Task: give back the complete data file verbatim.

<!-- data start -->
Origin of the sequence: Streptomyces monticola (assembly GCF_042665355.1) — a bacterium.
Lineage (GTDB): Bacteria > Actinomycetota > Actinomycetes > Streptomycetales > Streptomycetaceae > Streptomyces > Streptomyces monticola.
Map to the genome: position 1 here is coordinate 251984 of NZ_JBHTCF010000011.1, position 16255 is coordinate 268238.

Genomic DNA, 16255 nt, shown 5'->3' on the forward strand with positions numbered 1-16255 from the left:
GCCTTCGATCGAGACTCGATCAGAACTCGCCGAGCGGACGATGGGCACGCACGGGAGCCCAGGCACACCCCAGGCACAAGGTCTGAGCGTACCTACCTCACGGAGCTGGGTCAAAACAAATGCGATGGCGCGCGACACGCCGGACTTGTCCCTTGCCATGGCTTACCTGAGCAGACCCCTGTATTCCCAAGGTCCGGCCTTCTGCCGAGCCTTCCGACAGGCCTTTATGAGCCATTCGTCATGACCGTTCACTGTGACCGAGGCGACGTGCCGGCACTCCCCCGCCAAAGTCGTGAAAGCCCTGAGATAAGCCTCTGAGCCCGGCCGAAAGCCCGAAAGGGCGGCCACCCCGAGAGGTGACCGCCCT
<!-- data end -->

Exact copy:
Origin of the sequence: Streptomyces monticola (assembly GCF_042665355.1) — a bacterium.
Lineage (GTDB): Bacteria > Actinomycetota > Actinomycetes > Streptomycetales > Streptomycetaceae > Streptomyces > Streptomyces monticola.
Map to the genome: position 1 here is coordinate 251984 of NZ_JBHTCF010000011.1, position 16255 is coordinate 268238.

Genomic DNA, 16255 nt, shown 5'->3' on the forward strand with positions numbered 1-16255 from the left:
GCCTTCGATCGAGACTCGATCAGAACTCGCCGAGCGGACGATGGGCACGCACGGGAGCCCAGGCACACCCCAGGCACAAGGTCTGAGCGTACCTACCTCACGGAGCTGGGTCAAAACAAATGCGATGGCGCGCGACACGCCGGACTTGTCCCTTGCCATGGCTTACCTGAGCAGACCCCTGTATTCCCAAGGTCCGGCCTTCTGCCGAGCCTTCCGACAGGCCTTTATGAGCCATTCGTCATGACCGTTCACTGTGACCGAGGCGACGTGCCGGCACTCCCCCGCCAAAGTCGTGAAAGCCCTGAGATAAGCCTCTGAGCCCGGCCGAAAGCCCGAAAGGGCGGCCACCCCGAGAGGTGACCGCCCT